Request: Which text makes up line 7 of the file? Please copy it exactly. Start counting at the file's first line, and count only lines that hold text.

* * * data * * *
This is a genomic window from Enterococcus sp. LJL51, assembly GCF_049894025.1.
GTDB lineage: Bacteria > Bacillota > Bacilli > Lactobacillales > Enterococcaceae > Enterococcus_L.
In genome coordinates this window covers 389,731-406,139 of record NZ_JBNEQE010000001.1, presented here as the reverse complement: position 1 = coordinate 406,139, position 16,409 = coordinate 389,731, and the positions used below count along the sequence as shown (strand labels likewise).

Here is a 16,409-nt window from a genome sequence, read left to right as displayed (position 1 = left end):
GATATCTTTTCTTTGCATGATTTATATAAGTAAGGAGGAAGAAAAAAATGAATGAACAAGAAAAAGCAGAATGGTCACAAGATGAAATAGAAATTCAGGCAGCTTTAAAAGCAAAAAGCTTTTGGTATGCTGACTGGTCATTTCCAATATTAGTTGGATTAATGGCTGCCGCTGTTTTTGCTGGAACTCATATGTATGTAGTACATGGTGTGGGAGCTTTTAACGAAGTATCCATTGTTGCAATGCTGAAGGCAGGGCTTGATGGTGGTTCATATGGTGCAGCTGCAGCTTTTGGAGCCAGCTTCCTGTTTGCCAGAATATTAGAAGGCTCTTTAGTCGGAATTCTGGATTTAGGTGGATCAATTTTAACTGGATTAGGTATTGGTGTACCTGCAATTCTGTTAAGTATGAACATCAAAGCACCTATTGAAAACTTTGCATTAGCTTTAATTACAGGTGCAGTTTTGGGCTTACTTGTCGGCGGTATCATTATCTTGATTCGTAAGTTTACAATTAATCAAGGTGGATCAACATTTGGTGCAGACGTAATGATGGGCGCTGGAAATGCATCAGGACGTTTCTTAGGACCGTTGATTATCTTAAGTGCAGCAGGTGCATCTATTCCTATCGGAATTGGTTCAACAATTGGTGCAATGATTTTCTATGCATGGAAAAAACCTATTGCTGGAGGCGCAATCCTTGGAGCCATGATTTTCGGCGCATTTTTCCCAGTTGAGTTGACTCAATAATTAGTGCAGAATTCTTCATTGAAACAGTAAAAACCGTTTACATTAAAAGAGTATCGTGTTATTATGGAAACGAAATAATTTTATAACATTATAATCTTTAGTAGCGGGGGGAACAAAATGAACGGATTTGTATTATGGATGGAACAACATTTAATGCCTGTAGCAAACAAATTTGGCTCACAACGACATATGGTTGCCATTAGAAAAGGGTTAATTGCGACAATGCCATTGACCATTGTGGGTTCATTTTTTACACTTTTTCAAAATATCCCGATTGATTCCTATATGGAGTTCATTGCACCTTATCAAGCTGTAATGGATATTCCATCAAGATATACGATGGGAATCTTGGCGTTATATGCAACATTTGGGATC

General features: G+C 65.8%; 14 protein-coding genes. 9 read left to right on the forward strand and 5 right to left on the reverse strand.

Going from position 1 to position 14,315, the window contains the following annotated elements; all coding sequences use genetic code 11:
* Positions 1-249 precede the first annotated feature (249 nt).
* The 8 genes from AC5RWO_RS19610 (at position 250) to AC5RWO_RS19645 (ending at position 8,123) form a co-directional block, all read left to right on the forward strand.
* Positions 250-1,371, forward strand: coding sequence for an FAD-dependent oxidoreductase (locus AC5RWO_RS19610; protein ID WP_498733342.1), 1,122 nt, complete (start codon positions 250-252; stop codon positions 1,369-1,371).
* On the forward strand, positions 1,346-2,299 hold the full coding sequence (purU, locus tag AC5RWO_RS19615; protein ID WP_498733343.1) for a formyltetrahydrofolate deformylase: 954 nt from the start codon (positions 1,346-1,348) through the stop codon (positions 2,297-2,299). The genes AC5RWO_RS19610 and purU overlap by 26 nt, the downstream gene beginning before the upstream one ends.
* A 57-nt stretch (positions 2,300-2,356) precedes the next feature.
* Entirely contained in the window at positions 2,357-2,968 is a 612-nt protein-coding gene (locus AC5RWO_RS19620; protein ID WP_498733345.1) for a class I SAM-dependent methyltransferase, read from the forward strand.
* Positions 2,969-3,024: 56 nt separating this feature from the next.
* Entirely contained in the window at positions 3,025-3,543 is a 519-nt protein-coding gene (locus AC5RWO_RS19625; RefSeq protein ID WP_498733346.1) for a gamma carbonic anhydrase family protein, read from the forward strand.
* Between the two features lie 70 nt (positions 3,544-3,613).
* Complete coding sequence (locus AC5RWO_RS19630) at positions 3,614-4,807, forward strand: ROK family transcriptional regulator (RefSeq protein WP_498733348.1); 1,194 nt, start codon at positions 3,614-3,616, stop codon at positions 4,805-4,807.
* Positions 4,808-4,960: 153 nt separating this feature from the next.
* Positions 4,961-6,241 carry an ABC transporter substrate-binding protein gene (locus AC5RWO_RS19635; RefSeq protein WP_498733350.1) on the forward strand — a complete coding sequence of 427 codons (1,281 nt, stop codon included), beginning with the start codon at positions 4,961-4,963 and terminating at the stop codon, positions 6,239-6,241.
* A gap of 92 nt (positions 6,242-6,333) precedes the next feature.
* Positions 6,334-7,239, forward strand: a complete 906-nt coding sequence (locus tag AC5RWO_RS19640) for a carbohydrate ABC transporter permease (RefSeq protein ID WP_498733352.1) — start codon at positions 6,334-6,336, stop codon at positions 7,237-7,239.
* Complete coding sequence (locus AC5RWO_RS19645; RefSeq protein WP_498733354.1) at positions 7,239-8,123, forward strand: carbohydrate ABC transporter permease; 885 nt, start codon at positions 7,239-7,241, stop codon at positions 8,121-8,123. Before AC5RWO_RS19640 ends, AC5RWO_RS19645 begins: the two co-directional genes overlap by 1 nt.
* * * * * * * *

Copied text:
Going from position 1 to position 14,315, the window contains the following annotated elements; all coding sequences use genetic code 11: